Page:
Leaders of some of the world’s wealthiest nations say Russia’s invasion of Ukraine, and the strain it’s causing to the global energy market, is forcing them to walk back a recent promise to stop funding overseas fossil fuel projects. It’s the latest climate pledge to fall victim to the war, which has upended global geopolitics and threatens to derail an already fragile international effort to tackle the climate crisis.
In May, members of the Group of Seven—a coalition of the world’s largest developed economies, known as G7 for short—pledged to stop funding fossil fuel projects in other countries by the end of the year, saying such development was out of sync with the Paris Agreement. The group’s members consist of the United States, Canada, the United Kingdom, France, Germany, Italy and Japan.
But at a G7 summit in Germany that began over the weekend, most of the coalition’s members supported nullifying that promise as they scramble to replace ubiquitous Russian fossil fuels amid sky-high energy costs and rising global inflation, according to several news reports. Germany, France and Italy all lobbied for the move during the event, which took place at a remote castle in the Bavarian Alps.
“In the present situation we’ll have short-term needs that will require large investments in gas infrastructure in developing countries and elsewhere,” Italian Prime Minister Mario Draghi said during the talks Sunday, adding that he believed “short-term needs” could be balanced with “long-term climate needs” by later replacing natural gas with carbon-free hydrogen gas.
If adopted by the group, the change would mark the latest climate pledge to be nixed by G7 members since Russia invaded Ukraine four months ago. Germany, for example, has already walked back its promise to stop burning coal for electricity. And several G7 nations, including the United States, are reportedly lobbying to postpone fulfilling a pledge to deliver $100 billion in annual aid to help developing countries mitigate the effects of global warming, including rising sea levels and more frequent and severe extreme weather and drought. Many of those developing nations have contributed very little to the climate crisis yet face the greatest harm because of it.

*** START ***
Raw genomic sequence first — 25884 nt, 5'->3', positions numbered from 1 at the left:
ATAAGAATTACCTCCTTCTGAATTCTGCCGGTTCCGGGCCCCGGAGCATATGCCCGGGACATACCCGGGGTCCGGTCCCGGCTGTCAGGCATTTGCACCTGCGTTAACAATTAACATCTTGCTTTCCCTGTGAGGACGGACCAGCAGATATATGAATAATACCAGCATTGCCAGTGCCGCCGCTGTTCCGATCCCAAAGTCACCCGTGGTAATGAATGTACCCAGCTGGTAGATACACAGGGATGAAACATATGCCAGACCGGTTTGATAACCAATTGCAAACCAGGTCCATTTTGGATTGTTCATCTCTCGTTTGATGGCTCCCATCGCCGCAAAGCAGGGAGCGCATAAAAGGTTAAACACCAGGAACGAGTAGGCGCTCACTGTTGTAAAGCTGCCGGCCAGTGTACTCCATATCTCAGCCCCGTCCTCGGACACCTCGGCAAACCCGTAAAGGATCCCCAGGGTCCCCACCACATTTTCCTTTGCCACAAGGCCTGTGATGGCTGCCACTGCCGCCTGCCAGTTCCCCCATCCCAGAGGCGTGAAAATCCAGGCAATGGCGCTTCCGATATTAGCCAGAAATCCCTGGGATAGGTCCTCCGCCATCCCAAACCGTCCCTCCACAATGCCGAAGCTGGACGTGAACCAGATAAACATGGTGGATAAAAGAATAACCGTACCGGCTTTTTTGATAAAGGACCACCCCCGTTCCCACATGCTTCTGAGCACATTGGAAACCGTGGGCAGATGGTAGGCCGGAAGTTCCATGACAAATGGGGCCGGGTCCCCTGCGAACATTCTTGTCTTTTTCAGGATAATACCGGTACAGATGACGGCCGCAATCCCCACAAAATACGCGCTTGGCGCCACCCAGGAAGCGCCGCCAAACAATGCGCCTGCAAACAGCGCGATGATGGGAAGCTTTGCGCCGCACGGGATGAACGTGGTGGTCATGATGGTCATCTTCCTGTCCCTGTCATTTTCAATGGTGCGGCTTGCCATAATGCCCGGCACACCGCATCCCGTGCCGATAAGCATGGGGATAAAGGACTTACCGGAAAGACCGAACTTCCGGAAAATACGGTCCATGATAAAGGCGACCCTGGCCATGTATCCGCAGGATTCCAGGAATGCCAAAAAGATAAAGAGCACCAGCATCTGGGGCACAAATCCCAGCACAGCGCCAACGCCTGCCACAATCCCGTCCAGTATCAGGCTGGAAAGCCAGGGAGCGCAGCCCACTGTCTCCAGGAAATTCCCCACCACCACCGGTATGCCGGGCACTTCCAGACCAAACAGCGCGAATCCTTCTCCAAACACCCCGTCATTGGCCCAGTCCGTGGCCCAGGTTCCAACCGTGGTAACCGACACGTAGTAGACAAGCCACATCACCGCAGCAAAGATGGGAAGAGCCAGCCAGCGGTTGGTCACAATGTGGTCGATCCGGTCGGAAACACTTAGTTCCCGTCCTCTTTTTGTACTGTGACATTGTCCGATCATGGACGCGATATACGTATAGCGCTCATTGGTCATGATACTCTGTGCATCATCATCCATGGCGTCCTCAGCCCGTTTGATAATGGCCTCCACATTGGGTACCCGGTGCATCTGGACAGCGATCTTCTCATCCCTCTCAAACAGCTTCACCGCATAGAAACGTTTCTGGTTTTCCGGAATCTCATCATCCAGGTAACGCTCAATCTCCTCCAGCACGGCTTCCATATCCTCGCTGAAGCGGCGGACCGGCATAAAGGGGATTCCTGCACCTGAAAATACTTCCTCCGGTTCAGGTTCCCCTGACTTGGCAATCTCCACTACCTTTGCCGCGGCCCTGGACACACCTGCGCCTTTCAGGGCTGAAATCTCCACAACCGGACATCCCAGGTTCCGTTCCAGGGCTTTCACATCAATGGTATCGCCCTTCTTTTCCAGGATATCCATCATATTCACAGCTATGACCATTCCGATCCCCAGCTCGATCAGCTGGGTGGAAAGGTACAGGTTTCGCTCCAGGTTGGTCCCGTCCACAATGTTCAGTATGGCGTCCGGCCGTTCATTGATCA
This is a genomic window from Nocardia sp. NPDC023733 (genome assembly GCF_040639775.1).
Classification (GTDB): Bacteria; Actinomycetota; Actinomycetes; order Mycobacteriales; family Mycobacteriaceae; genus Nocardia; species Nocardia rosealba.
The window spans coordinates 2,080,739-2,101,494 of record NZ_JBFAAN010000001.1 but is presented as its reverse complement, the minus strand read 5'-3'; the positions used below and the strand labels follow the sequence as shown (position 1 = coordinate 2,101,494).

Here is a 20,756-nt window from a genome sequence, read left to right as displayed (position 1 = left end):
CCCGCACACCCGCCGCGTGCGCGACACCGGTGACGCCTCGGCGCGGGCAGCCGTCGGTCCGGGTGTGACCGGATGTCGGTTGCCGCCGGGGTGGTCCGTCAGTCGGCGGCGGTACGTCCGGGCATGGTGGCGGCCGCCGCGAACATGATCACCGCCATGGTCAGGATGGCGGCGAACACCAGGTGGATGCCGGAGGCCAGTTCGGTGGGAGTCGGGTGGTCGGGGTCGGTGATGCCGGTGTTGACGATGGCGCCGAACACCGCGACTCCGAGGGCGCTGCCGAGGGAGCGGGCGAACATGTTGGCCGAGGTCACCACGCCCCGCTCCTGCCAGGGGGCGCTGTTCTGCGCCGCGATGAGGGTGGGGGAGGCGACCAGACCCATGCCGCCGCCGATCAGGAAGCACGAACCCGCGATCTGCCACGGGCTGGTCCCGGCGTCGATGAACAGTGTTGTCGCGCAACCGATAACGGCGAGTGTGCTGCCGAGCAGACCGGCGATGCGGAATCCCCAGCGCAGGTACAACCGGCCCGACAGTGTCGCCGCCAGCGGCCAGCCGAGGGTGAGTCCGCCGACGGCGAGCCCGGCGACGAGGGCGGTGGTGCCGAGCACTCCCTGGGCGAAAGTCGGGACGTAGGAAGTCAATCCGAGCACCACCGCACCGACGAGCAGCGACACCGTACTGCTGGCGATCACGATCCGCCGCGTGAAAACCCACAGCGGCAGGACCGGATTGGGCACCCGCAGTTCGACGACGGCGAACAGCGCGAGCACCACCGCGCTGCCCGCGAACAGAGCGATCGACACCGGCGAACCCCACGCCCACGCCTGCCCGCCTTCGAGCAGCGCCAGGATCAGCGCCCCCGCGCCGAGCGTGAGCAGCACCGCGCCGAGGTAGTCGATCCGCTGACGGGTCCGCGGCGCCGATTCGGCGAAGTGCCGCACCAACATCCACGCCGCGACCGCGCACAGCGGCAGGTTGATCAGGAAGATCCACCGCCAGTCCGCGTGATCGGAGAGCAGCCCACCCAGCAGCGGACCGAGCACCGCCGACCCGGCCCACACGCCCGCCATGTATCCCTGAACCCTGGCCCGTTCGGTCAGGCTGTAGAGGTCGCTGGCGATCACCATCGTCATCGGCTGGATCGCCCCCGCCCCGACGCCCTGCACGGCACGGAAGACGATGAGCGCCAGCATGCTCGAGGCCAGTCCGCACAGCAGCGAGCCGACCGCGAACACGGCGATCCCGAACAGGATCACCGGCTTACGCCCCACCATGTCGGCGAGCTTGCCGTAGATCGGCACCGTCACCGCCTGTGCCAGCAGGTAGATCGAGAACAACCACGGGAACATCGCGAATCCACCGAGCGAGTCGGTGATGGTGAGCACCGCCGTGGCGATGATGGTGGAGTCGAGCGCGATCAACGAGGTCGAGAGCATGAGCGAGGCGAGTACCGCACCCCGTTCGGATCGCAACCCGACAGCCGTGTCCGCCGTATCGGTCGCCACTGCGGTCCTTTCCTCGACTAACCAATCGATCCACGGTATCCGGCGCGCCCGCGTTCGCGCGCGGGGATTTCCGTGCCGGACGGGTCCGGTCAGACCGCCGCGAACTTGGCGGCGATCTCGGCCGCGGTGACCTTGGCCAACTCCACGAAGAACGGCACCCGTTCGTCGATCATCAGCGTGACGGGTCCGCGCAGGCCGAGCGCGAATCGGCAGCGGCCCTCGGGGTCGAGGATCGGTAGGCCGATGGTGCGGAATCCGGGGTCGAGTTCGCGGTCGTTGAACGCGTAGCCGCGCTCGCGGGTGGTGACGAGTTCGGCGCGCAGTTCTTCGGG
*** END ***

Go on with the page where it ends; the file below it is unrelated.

In many ways, the weekend meeting offered an early and ominous glimpse of the steep challenges countries will likely face in November as they meet in Egypt for the United Nations’ highly anticipated climate summit. Many climate activists now worry that as the U.S. and other wealthy Western nations ramp up domestic production of oil and gas to replace lost fuel supplies from Russia, it’s sending the global climate fight in the wrong direction and risks sabotaging the chances of meeting key targets set by the Paris Agreement.
Earlier this month, U.S. government scientists announced that the concentration of carbon dioxide in the atmosphere had reached a record-high of nearly 421 parts per million. Exports of liquified natural gas from the United States to Europe have nearly tripled since March, according to a joint statement released Monday by the White House and the European Commission. And a new study found that global methane emissions have climbed a “worrisome” amount this year, despite 110 countries vowing last November to cut their emissions of the potent greenhouse gas by 30 percent over the next eight years—marking yet another potentially broken promise.
On Sunday, the G7 coalition announced they were making $600 billion available to help developing nations fund their infrastructure projects, with at least half of that pool going toward efforts to transition countries away from coal, the most carbon-intensive and polluting fossil fuel. Many countries, however, are moving away from coal by switching to gas rather than more climate-friendly sources like solar and wind. And on Tuesday, G7 members also announced the formation of a new global “climate club,” which is aimed at speeding up efforts to tackle global warming, in part by making it more financially attractive for companies and governments to decarbonize their industries.
But climate activists criticized the announcement for being too “vague” and accused their governments of offering empty promises while pumping vast sums of money into fossil fuels.
As world leaders flit about in private helicopters over the weekend and enjoyed the quaint charms of their mountain retreat, including a wood-fueled fire at the Bavarian castle where they’ve held the conference since Saturday, a much different scene played out on the streets. On Saturday, thousands of protesters marched on Munich, demanding far more be done to protect the world’s most vulnerable communities and transition the global economy away from planet-warming fossil fuels.
“We have a war in Ukraine, a climate war, a fossil-fuelled war, which is happening because of the same reason of the climate crisis. And they’re just continuing to spend on it. And they’re just accelerating the destruction,” Ilyess El Kortbi, a Ukrainian climate activist told POLITICO as he joined the ongoing protests outside the summit Monday. “How are G7 leaders different from Putin if most of them think of profits?”
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That’s how much money each of the 133 community members of Coatitila, Mexico, were paid to protect their local forests for two years as part of a carbon offset program funded by oil giant BP. Critics say the meager wages revealed how offset programs can exploit poor communities for big corporate profit.